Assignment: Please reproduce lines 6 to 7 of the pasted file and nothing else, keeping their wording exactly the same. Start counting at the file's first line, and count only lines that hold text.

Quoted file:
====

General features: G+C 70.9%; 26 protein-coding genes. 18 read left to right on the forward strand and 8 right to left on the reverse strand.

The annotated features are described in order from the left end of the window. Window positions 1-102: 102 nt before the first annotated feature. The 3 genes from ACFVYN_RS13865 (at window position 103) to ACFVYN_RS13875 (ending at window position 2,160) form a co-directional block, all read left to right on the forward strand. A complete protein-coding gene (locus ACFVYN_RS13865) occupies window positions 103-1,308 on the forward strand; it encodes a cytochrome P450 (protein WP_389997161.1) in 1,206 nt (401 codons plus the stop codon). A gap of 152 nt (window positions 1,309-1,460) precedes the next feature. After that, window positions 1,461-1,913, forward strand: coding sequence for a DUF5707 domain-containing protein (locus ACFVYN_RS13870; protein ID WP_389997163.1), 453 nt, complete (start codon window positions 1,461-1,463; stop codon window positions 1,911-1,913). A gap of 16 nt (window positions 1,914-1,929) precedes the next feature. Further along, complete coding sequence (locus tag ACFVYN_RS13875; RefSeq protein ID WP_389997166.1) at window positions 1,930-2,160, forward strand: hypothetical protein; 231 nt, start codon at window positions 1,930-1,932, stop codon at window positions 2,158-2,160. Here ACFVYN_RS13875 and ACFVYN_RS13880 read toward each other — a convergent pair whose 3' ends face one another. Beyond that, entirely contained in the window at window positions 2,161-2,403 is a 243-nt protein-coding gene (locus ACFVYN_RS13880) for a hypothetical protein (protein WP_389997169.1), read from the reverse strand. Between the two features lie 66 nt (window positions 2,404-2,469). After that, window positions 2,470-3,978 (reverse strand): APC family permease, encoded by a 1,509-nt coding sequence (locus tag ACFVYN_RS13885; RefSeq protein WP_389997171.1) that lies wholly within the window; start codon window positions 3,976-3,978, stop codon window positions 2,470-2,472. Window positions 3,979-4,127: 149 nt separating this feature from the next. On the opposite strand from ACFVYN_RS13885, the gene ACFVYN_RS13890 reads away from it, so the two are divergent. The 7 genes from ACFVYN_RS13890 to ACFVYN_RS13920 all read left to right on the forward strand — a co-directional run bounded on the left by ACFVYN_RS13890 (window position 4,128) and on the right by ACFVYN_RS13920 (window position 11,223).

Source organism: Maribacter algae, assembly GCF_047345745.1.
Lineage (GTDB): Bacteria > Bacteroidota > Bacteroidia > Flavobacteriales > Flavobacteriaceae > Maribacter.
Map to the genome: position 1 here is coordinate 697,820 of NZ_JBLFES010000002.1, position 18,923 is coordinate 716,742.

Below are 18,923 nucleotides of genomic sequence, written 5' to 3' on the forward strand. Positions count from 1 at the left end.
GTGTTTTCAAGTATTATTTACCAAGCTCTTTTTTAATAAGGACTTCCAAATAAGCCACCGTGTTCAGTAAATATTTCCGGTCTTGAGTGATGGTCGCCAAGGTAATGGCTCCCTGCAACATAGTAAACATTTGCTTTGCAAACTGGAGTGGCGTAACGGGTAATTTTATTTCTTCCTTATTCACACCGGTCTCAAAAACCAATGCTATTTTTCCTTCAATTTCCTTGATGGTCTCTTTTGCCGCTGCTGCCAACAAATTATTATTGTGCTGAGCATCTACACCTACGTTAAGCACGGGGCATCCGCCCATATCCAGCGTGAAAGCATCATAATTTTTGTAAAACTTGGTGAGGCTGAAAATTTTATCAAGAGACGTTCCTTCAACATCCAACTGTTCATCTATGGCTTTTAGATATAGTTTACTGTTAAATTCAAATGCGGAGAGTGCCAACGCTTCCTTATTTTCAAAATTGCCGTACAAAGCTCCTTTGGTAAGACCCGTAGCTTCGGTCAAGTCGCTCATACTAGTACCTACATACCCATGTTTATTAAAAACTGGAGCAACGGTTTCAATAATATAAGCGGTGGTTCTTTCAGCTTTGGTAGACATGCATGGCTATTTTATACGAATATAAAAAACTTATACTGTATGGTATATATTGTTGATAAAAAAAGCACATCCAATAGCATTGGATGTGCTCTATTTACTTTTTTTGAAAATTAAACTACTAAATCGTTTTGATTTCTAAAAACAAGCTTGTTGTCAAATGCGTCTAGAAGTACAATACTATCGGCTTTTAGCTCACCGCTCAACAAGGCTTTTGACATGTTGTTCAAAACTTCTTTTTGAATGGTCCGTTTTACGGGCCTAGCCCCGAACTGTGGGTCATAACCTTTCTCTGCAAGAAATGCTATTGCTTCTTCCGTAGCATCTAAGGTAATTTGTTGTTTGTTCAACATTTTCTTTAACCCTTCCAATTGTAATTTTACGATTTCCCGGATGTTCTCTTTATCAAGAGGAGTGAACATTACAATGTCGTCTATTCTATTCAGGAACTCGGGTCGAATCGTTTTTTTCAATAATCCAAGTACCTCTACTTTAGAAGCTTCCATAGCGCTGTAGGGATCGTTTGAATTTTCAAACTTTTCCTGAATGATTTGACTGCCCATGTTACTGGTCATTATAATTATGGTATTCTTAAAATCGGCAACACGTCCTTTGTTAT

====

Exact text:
Below are 18,923 nucleotides of genomic sequence, written 5' to 3' on the forward strand. Positions count from 1 at the left end.
GTGTTTTCAAGTATTATTTACCAAGCTCTTTTTTAATAAGGACTTCCAAATAAGCCACCGTGTTCAGTAAATATTTCCGGTCTTGAGTGATGGTCGCCAAGGTAATGGCTCCCTGCAACATAGTAAACATTTGCTTTGCAAACTGGAGTGGCGTAACGGGTAATTTTATTTCTTCCTTATTCACACCGGTCTCAAAAACCAATGCTATTTTTCCTTCAATTTCCTTGATGGTCTCTTTTGCCGCTGCTGCCAACAAATTATTATTGTGCTGAGCATCTACACCTACGTTAAGCACGGGGCATCCGCCCATATCCAGCGTGAAAGCATCATAATTTTTGTAAAACTTGGTGAGGCTGAAAATTTTATCAAGAGACGTTCCTTCAACATCCAACTGTTCATCTATGGCTTTTAGATATAGTTTACTGTTAAATTCAAATGCGGAGAGTGCCAACGCTTCCTTATTTTCAAAATTGCCGTACAAAGCTCCTTTGGTAAGACCCGTAGCTTCGGTCAAGTCGCTCATACTAGTACCTACATACCCATGTTTATTAAAAACTGGAGCAACGGTTTCAATAATATAAGCGGTGGTTCTTTCAGCTTTGGTAGACATGCATGGCTATTTTATACGAATATAAAAAACTTATACTGTATGGTATATATTGTTGATAAAAAAAGCACATCCAATAGCATTGGATGTGCTCTATTTACTTTTTTTGAAAATTAAACTACTAAATCGTTTTGATTTCTAAAAACAAGCTTGTTGTCAAATGCGTCTAGAAGTACAATACTATCGGCTTTTAGCTCACCGCTCAACAAGGCTTTTGACATGTTGTTCAAAACTTCTTTTTGAATGGTCCGTTTTACGGGCCTAGCCCCGAACTGTGGGTCATAACCTTTCTCTGCAAGAAATGCTATTGCTTCTTCCGTAGCATCTAAGGTAATTTGTTGTTTGTTCAACATTTTCTTTAACCCTTCCAATTGTAATTTTACGATTTCCCGGATGTTCTCTTTATCAAGAGGAGTGAACATTACAATGTCGTCTATTCTATTCAGGAACTCGGGTCGAATCGTTTTTTTCAATAATCCAAGTACCTCTACTTTAGAAGCTTCCATAGCGCTGTAGGGATCGTTTGAATTTTCAAACTTTTCCTGAATGATTTGACTGCCCATGTTACTGGTCATTATAATTATGGTATTCTTAAAATCGGCAACACGTCCTTTGTTAT